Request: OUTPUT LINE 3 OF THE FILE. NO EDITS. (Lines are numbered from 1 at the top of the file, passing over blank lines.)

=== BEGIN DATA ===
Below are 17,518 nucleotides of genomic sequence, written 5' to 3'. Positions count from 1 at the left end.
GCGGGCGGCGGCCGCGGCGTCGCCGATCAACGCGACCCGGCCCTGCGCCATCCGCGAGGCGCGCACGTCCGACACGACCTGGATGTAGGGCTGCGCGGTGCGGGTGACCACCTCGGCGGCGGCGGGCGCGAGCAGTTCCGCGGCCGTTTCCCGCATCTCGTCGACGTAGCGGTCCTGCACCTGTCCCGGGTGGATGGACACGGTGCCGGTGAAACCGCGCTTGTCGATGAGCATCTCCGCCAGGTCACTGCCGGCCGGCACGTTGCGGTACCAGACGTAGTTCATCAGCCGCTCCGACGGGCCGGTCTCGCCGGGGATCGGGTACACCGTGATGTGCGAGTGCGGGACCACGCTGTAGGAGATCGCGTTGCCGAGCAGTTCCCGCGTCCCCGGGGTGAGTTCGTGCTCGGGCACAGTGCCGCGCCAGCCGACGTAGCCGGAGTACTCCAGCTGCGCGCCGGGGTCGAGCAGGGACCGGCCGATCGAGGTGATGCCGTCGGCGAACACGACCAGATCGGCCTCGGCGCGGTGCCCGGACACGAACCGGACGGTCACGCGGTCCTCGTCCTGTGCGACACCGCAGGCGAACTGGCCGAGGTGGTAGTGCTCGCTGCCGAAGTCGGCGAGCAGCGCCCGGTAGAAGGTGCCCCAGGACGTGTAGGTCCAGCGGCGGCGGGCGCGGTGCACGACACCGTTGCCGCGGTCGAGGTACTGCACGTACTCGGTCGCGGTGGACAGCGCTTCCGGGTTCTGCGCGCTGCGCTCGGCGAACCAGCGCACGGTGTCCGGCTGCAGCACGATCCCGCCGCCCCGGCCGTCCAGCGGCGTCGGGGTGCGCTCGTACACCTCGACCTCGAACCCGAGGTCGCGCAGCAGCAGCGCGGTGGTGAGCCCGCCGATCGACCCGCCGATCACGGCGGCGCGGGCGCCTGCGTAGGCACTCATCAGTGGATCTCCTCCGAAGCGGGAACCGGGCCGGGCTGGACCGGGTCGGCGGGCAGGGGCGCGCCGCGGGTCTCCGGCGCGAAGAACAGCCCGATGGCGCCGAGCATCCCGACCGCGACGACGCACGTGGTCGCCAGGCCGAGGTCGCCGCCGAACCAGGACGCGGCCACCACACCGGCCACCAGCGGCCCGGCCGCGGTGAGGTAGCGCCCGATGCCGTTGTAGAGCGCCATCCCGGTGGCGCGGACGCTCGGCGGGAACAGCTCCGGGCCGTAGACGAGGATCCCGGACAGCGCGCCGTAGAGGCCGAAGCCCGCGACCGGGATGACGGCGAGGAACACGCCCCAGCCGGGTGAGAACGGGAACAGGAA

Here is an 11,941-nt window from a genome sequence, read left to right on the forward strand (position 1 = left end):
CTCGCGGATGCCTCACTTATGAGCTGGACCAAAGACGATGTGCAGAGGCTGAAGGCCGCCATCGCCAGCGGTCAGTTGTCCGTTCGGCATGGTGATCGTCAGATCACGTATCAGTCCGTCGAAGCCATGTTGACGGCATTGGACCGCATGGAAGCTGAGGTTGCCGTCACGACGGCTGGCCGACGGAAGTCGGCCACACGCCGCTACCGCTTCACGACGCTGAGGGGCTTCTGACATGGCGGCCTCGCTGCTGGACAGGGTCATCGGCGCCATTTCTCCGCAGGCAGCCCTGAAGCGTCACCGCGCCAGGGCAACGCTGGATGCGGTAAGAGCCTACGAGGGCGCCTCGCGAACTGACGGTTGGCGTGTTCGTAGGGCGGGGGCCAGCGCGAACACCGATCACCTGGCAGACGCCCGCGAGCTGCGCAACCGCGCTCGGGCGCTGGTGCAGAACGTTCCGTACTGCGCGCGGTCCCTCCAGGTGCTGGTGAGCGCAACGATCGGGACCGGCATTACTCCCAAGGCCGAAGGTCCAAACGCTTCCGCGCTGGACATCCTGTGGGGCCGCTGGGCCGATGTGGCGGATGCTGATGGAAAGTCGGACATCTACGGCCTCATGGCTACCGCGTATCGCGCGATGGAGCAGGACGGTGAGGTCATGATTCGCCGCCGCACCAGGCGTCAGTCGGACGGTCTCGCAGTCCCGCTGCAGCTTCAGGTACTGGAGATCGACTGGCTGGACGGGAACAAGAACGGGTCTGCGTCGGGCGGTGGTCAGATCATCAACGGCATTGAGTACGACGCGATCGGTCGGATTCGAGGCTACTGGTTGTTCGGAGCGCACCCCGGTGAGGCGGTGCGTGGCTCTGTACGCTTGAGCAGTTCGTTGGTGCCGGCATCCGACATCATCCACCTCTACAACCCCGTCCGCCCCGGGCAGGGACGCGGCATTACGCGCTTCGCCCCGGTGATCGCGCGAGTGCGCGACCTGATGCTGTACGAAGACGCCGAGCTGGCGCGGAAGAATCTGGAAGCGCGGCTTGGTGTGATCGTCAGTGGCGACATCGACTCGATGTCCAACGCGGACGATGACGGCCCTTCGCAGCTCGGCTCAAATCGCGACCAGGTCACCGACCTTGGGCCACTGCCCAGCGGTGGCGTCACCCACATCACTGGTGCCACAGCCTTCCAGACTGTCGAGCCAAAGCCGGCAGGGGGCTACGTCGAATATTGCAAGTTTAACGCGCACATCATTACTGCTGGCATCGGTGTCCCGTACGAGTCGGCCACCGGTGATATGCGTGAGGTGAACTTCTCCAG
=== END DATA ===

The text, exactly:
Here is an 11,941-nt window from a genome sequence, read left to right on the forward strand (position 1 = left end):